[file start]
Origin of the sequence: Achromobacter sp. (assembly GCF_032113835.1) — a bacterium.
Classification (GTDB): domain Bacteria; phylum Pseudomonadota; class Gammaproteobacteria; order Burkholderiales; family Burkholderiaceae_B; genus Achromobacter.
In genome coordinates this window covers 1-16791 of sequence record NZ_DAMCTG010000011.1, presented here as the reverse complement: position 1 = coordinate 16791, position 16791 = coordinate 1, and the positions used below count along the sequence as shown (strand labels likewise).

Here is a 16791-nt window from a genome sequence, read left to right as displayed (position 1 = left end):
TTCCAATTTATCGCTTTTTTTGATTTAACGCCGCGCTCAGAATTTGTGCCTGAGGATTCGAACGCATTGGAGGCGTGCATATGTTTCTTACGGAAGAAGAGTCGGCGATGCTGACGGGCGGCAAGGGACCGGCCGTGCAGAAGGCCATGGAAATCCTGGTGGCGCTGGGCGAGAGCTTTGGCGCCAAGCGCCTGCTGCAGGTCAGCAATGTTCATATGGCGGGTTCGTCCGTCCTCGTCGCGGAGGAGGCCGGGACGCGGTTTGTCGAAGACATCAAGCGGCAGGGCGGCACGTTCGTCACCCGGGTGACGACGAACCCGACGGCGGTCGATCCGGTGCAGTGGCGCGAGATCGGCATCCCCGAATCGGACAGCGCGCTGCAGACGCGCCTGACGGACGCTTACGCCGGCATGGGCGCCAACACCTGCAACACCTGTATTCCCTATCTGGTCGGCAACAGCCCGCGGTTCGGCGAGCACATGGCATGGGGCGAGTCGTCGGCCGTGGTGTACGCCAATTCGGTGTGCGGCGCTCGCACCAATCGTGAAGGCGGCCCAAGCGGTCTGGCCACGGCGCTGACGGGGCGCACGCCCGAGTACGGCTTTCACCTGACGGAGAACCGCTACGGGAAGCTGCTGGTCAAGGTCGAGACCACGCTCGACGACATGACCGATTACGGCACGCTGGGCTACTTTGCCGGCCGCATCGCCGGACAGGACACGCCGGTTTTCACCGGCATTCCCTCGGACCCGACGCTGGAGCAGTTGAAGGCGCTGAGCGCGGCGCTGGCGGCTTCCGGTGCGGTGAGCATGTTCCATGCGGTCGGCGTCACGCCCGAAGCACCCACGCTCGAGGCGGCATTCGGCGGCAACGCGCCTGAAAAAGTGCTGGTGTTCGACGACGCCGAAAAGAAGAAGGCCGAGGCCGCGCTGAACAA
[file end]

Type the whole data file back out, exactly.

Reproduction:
Origin of the sequence: Achromobacter sp. (assembly GCF_032113835.1) — a bacterium.
Classification (GTDB): domain Bacteria; phylum Pseudomonadota; class Gammaproteobacteria; order Burkholderiales; family Burkholderiaceae_B; genus Achromobacter.
In genome coordinates this window covers 1-16791 of sequence record NZ_DAMCTG010000011.1, presented here as the reverse complement: position 1 = coordinate 16791, position 16791 = coordinate 1, and the positions used below count along the sequence as shown (strand labels likewise).

Here is a 16791-nt window from a genome sequence, read left to right as displayed (position 1 = left end):
TTCCAATTTATCGCTTTTTTTGATTTAACGCCGCGCTCAGAATTTGTGCCTGAGGATTCGAACGCATTGGAGGCGTGCATATGTTTCTTACGGAAGAAGAGTCGGCGATGCTGACGGGCGGCAAGGGACCGGCCGTGCAGAAGGCCATGGAAATCCTGGTGGCGCTGGGCGAGAGCTTTGGCGCCAAGCGCCTGCTGCAGGTCAGCAATGTTCATATGGCGGGTTCGTCCGTCCTCGTCGCGGAGGAGGCCGGGACGCGGTTTGTCGAAGACATCAAGCGGCAGGGCGGCACGTTCGTCACCCGGGTGACGACGAACCCGACGGCGGTCGATCCGGTGCAGTGGCGCGAGATCGGCATCCCCGAATCGGACAGCGCGCTGCAGACGCGCCTGACGGACGCTTACGCCGGCATGGGCGCCAACACCTGCAACACCTGTATTCCCTATCTGGTCGGCAACAGCCCGCGGTTCGGCGAGCACATGGCATGGGGCGAGTCGTCGGCCGTGGTGTACGCCAATTCGGTGTGCGGCGCTCGCACCAATCGTGAAGGCGGCCCAAGCGGTCTGGCCACGGCGCTGACGGGGCGCACGCCCGAGTACGGCTTTCACCTGACGGAGAACCGCTACGGGAAGCTGCTGGTCAAGGTCGAGACCACGCTCGACGACATGACCGATTACGGCACGCTGGGCTACTTTGCCGGCCGCATCGCCGGACAGGACACGCCGGTTTTCACCGGCATTCCCTCGGACCCGACGCTGGAGCAGTTGAAGGCGCTGAGCGCGGCGCTGGCGGCTTCCGGTGCGGTGAGCATGTTCCATGCGGTCGGCGTCACGCCCGAAGCACCCACGCTCGAGGCGGCATTCGGCGGCAACGCGCCTGAAAAAGTGCTGGTGTTCGACGACGCCGAAAAGAAGAAGGCCGAGGCCGCGCTGAACAA